Canada & Alaska

Michele & Stephen's trip in 2012

Quebec City

Quebec City is French speaking: very! Whilst both Newfoundland and Nova Scotia had many bilingual road signs, Quebec City has only French. Vous feriez mieux de s'y habituer.

It was easy to find somewhere to park/camp in Labrador. Finding somewhere near Quebec City in July during the annual two week construction workers holiday was considerably more difficult. The nearest two camp sites were full and the one we ended up at is a $Can50.00 (£33.00 UKP) taxi ride away from old town Quebec. There is no public transport.

Our camp site charges $Can43.00 (£28.00 UKP) per night, and is the first we have come across with PA announcements extolling the virtues of family bingo (in French of course). Still we are only sleeping here.

According to our guide Quebec City is now the only walled city in North America, all the others having knocked their walls down long ago. The walls were started by the French to keep the British out, extended by the British to keep the Americans out, and preserved by a British governor because he liked them (he did have the small city gates rebuilt, in the same style but bigger!). It is a UNESC World Heritage Site. And very cute.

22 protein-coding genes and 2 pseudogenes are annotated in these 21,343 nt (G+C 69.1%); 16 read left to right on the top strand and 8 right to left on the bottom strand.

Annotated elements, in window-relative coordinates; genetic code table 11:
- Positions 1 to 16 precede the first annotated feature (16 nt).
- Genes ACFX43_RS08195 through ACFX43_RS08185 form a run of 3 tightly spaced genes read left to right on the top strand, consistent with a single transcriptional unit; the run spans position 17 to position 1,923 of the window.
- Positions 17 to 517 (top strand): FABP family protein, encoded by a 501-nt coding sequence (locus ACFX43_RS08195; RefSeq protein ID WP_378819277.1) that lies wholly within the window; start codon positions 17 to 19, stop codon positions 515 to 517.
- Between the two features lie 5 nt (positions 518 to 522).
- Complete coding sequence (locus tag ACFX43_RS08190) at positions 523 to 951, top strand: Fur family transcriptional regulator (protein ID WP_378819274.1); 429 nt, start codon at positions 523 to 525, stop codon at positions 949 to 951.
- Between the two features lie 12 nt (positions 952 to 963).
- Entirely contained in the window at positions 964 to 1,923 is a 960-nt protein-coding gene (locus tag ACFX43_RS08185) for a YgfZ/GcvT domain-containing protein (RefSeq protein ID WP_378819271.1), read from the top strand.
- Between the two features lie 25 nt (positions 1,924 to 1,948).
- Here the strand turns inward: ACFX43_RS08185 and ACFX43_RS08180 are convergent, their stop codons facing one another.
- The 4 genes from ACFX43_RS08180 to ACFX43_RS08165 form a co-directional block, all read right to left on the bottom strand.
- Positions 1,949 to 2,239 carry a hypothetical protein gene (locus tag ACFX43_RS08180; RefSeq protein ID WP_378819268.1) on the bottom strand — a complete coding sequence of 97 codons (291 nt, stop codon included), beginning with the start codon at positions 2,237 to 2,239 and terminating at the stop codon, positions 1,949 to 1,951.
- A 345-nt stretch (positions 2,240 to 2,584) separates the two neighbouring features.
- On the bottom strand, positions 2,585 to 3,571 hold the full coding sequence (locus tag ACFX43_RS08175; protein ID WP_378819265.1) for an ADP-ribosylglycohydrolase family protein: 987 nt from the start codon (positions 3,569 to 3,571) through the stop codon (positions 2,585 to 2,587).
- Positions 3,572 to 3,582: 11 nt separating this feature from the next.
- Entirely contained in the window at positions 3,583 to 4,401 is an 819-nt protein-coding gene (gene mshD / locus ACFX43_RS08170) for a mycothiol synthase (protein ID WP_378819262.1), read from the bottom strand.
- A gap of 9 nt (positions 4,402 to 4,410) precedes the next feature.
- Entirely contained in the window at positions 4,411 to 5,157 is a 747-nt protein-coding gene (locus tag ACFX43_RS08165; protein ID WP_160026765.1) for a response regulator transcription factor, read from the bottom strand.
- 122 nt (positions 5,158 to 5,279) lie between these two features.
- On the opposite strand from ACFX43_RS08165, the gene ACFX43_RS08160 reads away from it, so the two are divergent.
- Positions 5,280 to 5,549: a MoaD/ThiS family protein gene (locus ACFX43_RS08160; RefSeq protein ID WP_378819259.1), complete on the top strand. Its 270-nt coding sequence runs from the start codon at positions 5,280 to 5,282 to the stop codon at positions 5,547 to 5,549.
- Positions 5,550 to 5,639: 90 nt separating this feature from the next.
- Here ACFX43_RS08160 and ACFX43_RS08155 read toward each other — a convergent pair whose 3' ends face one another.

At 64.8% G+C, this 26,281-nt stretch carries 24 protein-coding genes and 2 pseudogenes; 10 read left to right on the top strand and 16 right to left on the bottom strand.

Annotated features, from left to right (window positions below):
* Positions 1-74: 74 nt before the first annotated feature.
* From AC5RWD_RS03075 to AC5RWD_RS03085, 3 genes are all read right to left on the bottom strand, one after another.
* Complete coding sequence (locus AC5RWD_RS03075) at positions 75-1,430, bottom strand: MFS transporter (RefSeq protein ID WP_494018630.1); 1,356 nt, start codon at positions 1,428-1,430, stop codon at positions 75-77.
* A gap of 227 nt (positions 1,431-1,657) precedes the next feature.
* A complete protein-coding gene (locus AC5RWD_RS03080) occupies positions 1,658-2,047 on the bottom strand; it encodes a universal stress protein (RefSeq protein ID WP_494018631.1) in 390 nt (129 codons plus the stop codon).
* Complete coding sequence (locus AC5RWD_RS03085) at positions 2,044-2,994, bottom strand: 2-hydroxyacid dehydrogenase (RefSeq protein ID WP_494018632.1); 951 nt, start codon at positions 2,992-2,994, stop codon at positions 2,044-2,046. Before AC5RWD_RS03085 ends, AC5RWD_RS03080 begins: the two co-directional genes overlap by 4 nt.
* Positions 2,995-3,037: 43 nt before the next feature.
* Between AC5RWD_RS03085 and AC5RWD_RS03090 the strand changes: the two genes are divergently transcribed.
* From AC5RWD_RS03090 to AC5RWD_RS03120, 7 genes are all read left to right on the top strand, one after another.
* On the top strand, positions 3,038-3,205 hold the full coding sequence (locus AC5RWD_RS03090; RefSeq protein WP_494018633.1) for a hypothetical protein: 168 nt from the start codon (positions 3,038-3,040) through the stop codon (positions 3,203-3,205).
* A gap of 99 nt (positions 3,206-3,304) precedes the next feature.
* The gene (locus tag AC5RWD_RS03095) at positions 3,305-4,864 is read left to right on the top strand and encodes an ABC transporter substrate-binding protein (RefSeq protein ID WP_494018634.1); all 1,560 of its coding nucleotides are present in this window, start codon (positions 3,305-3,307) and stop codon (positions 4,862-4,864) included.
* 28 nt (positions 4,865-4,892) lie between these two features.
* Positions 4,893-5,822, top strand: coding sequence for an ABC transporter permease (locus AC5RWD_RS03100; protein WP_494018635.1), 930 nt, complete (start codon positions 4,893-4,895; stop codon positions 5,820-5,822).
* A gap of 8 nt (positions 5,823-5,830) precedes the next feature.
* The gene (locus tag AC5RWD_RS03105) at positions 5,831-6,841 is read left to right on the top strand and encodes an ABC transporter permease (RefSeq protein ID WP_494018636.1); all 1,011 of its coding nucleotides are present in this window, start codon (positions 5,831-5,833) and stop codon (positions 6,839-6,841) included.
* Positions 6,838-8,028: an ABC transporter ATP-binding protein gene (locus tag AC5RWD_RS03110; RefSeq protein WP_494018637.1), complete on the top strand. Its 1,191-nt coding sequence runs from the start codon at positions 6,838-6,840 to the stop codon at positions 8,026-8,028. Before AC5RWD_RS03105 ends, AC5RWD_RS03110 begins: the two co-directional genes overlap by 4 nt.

With a lot of good restaurants.

This square (still used by street performers) is where Cirque du Soleil started in 1984.

This tent (by the Quebec marina) is where their latest production Amaluna is being performed in July 2012. Expensive but a great performance! No photographs permitted!

Whilst walking to the Cirque du Soleil performance we saw an alternative to our expensive out of town camp site, an even more expensive in town car park! This car park (exclusively for self contained RVs, with no services) charges $Can 65.00 (£43.00 UKP) per 24 hours (N46.819722 W71.211388). We might well have used it, had we know of its existence!

There is a certain ambiguity in the relationship between Canadians, particularly French speaking ones and the USA, and the UK, and France!

This building, which dominates the old city of Quebec, is known as the Le Château Frontenac, it is and always was a hotel. The last part of it was built in the 1990s.